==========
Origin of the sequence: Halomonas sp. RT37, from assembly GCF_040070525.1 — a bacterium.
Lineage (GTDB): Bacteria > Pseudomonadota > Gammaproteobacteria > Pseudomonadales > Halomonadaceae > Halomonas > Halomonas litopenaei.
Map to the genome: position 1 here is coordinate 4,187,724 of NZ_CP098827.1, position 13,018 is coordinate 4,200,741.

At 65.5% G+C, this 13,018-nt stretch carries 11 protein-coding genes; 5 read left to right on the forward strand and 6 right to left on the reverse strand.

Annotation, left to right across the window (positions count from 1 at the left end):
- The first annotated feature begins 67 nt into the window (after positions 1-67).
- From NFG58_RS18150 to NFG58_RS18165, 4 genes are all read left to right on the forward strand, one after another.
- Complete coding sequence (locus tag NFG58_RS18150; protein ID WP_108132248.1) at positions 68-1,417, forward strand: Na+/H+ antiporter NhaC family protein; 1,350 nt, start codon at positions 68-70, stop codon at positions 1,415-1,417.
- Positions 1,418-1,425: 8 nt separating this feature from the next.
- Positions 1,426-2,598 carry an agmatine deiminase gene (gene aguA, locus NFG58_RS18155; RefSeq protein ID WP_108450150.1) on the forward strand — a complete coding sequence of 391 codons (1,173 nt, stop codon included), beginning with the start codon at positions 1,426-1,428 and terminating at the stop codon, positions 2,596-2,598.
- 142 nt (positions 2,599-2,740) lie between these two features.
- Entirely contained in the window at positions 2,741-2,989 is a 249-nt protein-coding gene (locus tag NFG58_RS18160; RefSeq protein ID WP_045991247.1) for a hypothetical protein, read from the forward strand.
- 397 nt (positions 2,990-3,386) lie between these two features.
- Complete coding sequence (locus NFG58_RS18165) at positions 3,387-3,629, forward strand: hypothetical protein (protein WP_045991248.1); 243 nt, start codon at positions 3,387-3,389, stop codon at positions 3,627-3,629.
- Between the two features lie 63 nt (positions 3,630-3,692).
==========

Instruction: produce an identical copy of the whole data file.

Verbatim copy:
Origin of the sequence: Halomonas sp. RT37, from assembly GCF_040070525.1 — a bacterium.
Lineage (GTDB): Bacteria > Pseudomonadota > Gammaproteobacteria > Pseudomonadales > Halomonadaceae > Halomonas > Halomonas litopenaei.
Map to the genome: position 1 here is coordinate 4,187,724 of NZ_CP098827.1, position 13,018 is coordinate 4,200,741.

At 65.5% G+C, this 13,018-nt stretch carries 11 protein-coding genes; 5 read left to right on the forward strand and 6 right to left on the reverse strand.

Annotation, left to right across the window (positions count from 1 at the left end):
- The first annotated feature begins 67 nt into the window (after positions 1-67).
- From NFG58_RS18150 to NFG58_RS18165, 4 genes are all read left to right on the forward strand, one after another.
- Complete coding sequence (locus tag NFG58_RS18150; protein ID WP_108132248.1) at positions 68-1,417, forward strand: Na+/H+ antiporter NhaC family protein; 1,350 nt, start codon at positions 68-70, stop codon at positions 1,415-1,417.
- Positions 1,418-1,425: 8 nt separating this feature from the next.
- Positions 1,426-2,598 carry an agmatine deiminase gene (gene aguA, locus NFG58_RS18155; RefSeq protein ID WP_108450150.1) on the forward strand — a complete coding sequence of 391 codons (1,173 nt, stop codon included), beginning with the start codon at positions 1,426-1,428 and terminating at the stop codon, positions 2,596-2,598.
- 142 nt (positions 2,599-2,740) lie between these two features.
- Entirely contained in the window at positions 2,741-2,989 is a 249-nt protein-coding gene (locus tag NFG58_RS18160; RefSeq protein ID WP_045991247.1) for a hypothetical protein, read from the forward strand.
- 397 nt (positions 2,990-3,386) lie between these two features.
- Complete coding sequence (locus NFG58_RS18165) at positions 3,387-3,629, forward strand: hypothetical protein (protein WP_045991248.1); 243 nt, start codon at positions 3,387-3,389, stop codon at positions 3,627-3,629.
- Between the two features lie 63 nt (positions 3,630-3,692).